Rights need to be seen from cultural standpoint in Afghanistan: Taliban

Kabul, May 18 (EFE).- Taliban government representatives asked the Special Rapporteur on the situation of human rights in Afghanistan to look at the rights situation in the country keeping in mind the local culture in the Islamic country.

Richard Bennett, on his first official visit to Afghanistan, during which he spoke with the Taliban authorities about the issue of rights amid widespread criticism of their discriminatory policies concerning women.

Bennet, whose visit is expected to last from from May 15-26, met with Foreign Minister Amir Khan Muttaqi and Deputy Prime Minister for Political Affairs, Abdul Kabir, among others.

“Mr. Muttaqi asked Mr. Rishard to present an authentic report based on facts, not based on the media, biased networks, and people living abroad who are opposed to the government,” Afghan foreign ministry spokesperson Abdul Qahar Balkhi announced on social media Wednesday.

The spokesperson added that Muttaqi “briefed the UN Special Rapporteur on the religious and cultural values and cultural characteristics of the Afghan people,” that need to be taken into account when drafting the final report on the human rights situation in the country.

Bennett, during the meeting late Tuesday, expressed gratitude for their inputs and “promised that his report will be based on facts,” according to the spokesperson.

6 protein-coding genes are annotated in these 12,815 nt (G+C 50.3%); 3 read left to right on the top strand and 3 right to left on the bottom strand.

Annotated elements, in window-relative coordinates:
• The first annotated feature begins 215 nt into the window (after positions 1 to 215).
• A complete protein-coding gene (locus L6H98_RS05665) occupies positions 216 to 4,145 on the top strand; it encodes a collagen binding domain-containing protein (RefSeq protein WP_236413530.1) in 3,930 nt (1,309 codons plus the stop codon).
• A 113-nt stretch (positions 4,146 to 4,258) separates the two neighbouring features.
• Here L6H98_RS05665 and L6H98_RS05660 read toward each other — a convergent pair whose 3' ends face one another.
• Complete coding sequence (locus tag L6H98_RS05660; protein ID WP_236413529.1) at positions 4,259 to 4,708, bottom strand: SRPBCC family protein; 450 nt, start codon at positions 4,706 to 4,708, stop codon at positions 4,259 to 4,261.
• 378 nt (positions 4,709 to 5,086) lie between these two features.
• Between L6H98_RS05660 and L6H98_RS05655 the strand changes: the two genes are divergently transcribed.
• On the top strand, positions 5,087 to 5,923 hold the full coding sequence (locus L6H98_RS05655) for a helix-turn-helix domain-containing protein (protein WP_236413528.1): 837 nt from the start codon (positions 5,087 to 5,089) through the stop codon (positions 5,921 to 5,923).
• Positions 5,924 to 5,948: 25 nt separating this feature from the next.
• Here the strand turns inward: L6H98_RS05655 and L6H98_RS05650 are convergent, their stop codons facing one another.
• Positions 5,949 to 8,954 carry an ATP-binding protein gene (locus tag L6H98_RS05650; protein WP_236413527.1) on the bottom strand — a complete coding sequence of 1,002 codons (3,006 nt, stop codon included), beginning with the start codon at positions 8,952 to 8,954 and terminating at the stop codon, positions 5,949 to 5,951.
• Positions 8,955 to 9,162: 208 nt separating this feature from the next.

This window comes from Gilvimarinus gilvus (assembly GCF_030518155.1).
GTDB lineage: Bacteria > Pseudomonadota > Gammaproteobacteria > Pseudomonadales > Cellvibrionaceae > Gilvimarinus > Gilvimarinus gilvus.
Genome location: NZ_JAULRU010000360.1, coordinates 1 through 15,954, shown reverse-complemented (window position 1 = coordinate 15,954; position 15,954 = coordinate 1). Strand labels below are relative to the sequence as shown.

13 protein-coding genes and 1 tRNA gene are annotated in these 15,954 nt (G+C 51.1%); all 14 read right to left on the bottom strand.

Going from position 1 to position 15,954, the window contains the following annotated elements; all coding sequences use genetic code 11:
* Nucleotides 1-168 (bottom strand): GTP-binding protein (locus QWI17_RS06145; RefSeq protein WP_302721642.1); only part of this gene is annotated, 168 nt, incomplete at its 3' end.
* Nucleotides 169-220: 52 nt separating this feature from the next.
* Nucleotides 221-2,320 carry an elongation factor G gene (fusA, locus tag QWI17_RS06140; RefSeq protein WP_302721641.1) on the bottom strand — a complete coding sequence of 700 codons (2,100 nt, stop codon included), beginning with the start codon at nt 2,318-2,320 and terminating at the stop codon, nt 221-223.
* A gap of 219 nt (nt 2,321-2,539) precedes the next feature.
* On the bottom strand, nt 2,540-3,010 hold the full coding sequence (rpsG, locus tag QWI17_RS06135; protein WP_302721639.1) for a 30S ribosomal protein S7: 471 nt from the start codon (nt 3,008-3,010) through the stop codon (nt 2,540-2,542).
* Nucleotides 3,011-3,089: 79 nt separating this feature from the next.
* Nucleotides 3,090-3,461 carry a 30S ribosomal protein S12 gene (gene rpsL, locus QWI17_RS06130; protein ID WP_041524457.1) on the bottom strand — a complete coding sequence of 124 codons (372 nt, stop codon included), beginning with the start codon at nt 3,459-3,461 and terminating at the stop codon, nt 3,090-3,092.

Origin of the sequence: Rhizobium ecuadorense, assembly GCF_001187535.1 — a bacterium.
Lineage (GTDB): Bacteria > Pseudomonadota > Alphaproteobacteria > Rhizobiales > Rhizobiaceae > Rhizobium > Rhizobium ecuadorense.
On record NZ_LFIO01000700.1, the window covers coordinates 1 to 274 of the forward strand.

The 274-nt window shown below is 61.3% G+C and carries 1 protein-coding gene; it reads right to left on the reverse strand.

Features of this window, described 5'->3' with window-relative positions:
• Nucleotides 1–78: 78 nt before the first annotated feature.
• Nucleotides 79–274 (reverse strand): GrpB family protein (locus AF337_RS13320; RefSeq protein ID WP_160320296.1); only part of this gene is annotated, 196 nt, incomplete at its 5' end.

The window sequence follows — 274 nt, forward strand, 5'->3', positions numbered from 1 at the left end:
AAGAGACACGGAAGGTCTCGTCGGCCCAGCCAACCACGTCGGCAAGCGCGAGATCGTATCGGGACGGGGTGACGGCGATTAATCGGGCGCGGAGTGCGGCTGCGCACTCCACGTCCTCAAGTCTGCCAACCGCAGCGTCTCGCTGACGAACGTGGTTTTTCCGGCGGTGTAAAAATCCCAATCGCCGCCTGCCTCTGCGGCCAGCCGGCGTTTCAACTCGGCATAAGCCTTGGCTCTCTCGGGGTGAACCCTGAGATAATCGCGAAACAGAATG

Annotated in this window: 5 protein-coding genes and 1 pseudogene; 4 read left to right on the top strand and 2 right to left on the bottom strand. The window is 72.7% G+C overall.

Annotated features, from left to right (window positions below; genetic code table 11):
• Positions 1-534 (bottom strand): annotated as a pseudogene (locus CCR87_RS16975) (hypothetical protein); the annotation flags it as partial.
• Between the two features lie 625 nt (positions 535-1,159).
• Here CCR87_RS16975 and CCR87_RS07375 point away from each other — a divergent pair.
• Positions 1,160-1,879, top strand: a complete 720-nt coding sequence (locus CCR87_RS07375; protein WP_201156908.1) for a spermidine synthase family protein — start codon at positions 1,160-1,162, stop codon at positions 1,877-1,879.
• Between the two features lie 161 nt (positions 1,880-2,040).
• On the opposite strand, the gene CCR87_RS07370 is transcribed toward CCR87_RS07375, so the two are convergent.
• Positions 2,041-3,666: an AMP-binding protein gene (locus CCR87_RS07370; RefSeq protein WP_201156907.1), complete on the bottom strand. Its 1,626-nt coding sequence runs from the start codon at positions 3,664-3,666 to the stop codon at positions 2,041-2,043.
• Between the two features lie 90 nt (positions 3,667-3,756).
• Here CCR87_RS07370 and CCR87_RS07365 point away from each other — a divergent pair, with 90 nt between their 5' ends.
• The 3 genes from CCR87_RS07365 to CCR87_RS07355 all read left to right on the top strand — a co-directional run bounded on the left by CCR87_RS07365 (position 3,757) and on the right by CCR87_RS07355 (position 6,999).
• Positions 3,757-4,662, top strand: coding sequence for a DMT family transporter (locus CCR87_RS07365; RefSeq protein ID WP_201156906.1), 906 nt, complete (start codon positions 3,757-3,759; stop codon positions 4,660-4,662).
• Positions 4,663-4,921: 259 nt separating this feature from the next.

A situation played out between the special rapporteur and Kabir, according to a statement from the Prime Minister’s office, where Bennett stressed he sought to “look closely at the human rights situation here, examine the reports, distinguish between right and wrong, and submit the report for the United Nations which rely on facts.”

Other issues discussed included press freedom, the state of prisoners, the seriousness of the economic and health crisis and the situation of women, it added.

The human rights situation in the country has seen a sharp decline since the Taliban returned to power, especially in the case of women, as the fundamentalists have been consistently breaking their promises and imposing more restrictions on the people.

Islamists have imposed burqa – full body covering – on women, and restricted their access to education and jobs with a few exceptions, such as in the health sector, while also making it mandatory for them to travel accompanied by a male family member.

However, the Taliban claim that many of these restrictions are only temporary, and they were finding ways for women to go to school or work while adhering to Islamic law and Afghan culture, where – according to the Islamists – general contact between men and women is not accepted.

The visit of the UN special rapporteur to the Asian country also coincided with the official announcement by the Taliban of the dissolution of the Afghan Independent Human Rights Commission and four other agencies because of their inactivity and lack of funds. EFE


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